Unfortunately, there has been no way to turn the possibilities enabled by ORIGIN Frame into practice. To the best of our knowledge, until today, there has been no server implementation that supports ORIGIN Frames. Among browsers, only Firefox supports ORIGIN Frames. Since IP coalescing is challenging and ORIGIN Frame has no deployed support, is the engineering time and energy to better support coalescing worth the investment? We decided to find out with a large-scale Internet-wide measurement to understand the opportunities and predict the possibilities, and then implemented the ORIGIN Frame to experiment on production traffic.
Experiment #1: What is the scale of required changes?
In February 2021, we collected data for 500K of the most popular websites on the Internet, using a modified Web Page Test on 100 virtual machines. An automated Chrome (v88) browser instance was launched for every visit to a web page to eliminate caching effects (because we wanted to understand coalescing, not caching). On successful completion of each session, Chrome developer tools were used to retrieve and write the page load data as an HTTP Archive format (HAR) file with a full timeline of events, as well as additional information about certificates and their validation. Additionally, we parsed the certificate chains for the root web page and new TLS connections triggered by subresource requests to (i) identify certificate issuers for the hostnames, (ii) inspect the presence of the Subject Alternative Name (SAN) extension, and (iii) validate that DNS names resolve to the IP address used. Further details about our methodology and results can be found in the technical paper.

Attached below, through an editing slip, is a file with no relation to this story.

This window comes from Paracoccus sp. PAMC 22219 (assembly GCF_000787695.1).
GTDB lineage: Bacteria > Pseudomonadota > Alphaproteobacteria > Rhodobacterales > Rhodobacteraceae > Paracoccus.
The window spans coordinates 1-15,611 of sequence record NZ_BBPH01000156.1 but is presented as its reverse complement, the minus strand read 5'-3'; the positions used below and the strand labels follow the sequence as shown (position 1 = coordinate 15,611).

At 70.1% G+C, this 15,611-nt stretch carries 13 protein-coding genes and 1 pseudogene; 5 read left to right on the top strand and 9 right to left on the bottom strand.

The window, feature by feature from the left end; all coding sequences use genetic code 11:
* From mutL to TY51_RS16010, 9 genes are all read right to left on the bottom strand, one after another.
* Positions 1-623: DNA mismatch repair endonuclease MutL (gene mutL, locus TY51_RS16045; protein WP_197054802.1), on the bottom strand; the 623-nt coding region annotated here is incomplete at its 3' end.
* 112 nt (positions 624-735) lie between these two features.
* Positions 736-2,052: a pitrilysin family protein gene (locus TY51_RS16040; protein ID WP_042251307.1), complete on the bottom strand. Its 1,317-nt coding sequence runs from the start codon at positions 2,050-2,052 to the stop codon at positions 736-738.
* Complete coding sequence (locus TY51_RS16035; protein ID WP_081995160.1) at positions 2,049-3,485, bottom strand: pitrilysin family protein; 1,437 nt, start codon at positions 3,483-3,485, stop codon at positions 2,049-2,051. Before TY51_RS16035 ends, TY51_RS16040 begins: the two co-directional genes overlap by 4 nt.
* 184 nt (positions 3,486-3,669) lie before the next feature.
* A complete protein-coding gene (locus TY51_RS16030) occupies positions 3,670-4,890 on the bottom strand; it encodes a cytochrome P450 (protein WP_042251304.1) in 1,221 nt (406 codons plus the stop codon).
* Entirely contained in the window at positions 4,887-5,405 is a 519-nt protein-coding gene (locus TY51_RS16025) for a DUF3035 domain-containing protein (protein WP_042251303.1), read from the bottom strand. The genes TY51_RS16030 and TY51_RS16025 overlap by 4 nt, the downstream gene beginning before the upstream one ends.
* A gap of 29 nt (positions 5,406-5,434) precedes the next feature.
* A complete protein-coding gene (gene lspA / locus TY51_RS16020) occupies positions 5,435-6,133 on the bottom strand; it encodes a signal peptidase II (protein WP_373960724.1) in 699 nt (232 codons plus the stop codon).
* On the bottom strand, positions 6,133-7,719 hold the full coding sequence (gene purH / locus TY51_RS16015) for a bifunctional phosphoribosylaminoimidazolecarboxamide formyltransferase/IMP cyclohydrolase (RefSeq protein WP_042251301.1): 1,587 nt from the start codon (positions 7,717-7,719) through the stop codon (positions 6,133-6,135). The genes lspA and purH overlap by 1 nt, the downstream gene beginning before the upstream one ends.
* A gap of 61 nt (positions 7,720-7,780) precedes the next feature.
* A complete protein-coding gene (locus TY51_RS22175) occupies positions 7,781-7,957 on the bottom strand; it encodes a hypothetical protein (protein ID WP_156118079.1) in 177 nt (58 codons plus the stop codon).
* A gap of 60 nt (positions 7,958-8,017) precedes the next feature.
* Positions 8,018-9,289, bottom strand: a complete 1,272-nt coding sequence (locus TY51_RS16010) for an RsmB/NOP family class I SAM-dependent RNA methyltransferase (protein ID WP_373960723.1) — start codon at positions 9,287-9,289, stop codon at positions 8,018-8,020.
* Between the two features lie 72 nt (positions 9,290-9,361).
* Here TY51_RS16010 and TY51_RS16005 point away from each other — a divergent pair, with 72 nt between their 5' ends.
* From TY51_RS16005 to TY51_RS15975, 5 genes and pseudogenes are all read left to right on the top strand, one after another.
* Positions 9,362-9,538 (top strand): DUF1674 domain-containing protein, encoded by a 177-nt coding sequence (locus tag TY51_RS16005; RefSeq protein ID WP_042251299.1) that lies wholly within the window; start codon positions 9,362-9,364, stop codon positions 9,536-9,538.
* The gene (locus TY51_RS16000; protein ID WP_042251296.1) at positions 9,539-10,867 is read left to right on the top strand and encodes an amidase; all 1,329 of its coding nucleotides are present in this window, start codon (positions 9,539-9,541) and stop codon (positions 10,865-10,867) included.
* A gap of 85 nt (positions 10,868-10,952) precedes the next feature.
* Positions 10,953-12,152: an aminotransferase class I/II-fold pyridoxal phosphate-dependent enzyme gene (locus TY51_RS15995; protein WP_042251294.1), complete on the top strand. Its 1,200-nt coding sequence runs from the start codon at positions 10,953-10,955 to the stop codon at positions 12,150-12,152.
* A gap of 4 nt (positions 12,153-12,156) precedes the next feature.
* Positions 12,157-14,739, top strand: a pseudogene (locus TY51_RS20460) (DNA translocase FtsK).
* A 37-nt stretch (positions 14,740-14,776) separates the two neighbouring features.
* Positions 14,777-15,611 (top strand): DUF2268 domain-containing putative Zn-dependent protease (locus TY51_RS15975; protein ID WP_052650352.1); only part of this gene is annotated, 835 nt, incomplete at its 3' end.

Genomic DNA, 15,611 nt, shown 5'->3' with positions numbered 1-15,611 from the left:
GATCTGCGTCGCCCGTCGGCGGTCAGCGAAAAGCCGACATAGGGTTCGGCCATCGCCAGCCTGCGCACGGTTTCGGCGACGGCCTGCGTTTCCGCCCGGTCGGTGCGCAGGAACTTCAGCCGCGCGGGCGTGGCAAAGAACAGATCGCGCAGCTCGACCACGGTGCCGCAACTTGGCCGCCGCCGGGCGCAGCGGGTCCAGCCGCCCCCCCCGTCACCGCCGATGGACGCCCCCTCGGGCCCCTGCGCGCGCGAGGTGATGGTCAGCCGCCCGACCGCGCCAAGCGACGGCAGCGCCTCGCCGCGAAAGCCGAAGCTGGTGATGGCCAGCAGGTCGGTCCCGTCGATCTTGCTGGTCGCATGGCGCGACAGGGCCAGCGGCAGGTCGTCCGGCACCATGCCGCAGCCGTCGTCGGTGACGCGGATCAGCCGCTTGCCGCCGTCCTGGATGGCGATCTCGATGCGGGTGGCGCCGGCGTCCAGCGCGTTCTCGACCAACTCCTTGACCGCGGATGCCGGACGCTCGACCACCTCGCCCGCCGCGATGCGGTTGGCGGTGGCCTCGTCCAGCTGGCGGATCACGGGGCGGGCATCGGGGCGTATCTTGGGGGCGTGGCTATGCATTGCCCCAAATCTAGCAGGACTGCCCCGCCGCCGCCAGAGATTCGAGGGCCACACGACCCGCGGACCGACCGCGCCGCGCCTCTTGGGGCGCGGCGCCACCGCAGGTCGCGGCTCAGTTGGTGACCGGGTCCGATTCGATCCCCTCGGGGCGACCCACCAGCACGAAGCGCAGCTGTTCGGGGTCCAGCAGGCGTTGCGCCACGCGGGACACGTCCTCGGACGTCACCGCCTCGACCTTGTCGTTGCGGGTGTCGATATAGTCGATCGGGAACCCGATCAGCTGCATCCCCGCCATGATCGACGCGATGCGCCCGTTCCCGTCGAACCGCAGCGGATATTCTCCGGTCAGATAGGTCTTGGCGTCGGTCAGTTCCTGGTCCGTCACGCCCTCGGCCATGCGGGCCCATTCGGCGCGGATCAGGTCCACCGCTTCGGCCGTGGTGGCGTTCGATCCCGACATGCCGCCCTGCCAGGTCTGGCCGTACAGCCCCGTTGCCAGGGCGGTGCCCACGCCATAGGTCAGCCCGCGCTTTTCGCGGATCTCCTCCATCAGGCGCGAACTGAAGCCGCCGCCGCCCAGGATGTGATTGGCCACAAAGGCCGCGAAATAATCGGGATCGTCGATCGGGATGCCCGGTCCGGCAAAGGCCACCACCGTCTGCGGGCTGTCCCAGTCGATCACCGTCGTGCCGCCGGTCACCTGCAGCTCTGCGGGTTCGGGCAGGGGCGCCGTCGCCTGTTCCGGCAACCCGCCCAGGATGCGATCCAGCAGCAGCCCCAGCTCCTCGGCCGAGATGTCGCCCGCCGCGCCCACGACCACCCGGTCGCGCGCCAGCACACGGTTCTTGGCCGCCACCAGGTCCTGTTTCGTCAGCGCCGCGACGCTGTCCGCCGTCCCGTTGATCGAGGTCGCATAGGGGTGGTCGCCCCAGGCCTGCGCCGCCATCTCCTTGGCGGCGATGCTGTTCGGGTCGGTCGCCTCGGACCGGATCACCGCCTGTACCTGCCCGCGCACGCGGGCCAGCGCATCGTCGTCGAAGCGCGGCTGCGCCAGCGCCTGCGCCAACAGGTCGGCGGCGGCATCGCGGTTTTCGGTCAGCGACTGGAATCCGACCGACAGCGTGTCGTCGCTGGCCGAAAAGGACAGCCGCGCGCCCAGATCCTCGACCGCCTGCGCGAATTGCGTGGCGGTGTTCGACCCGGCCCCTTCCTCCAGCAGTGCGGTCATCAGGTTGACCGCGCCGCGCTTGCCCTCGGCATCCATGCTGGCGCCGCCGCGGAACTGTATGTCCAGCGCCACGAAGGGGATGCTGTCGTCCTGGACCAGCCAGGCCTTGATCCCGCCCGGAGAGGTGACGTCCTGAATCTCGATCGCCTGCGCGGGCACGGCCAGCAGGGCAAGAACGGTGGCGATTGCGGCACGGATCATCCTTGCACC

The first step was to understand what resources are requested by web pages to successfully render the page contents, and where these resources were present on the Internet. Connection coalescing becomes possible when subresource domains are ideally co-located. We approximated the location of a domain by finding its corresponding autonomous system (AS). For example, the domain attached to cdnjs is reachable via AS 13335 in the BGP routing table, and that AS number belongs to Cloudflare. The figure below describes the percentage of web pages and the number of unique ASes needed to fully load a web page.
Around 14% of the web pages need two ASes to fully load i.e. pages that have a dependency on one additional AS for subresources. More than 50% of the web pages need to contact no more than six ASes to obtain all the necessary subresources. This finding as shown in the plot above implies that a relatively small number of operators serve the sub-resource content necessary for a majority (~50%) of the websites, and any usage of ORIGIN Frames would need only a few changes to have its intended impact. The potential for connection coalescing can therefore be optimistically approximated to the number of unique ASes needed to retrieve all subresources in a web page. In practice however, this may be superseded by operational factors such as SLAs or helped by flexible mappings between sockets, names, and IP addresses which we worked on previously at Cloudflare.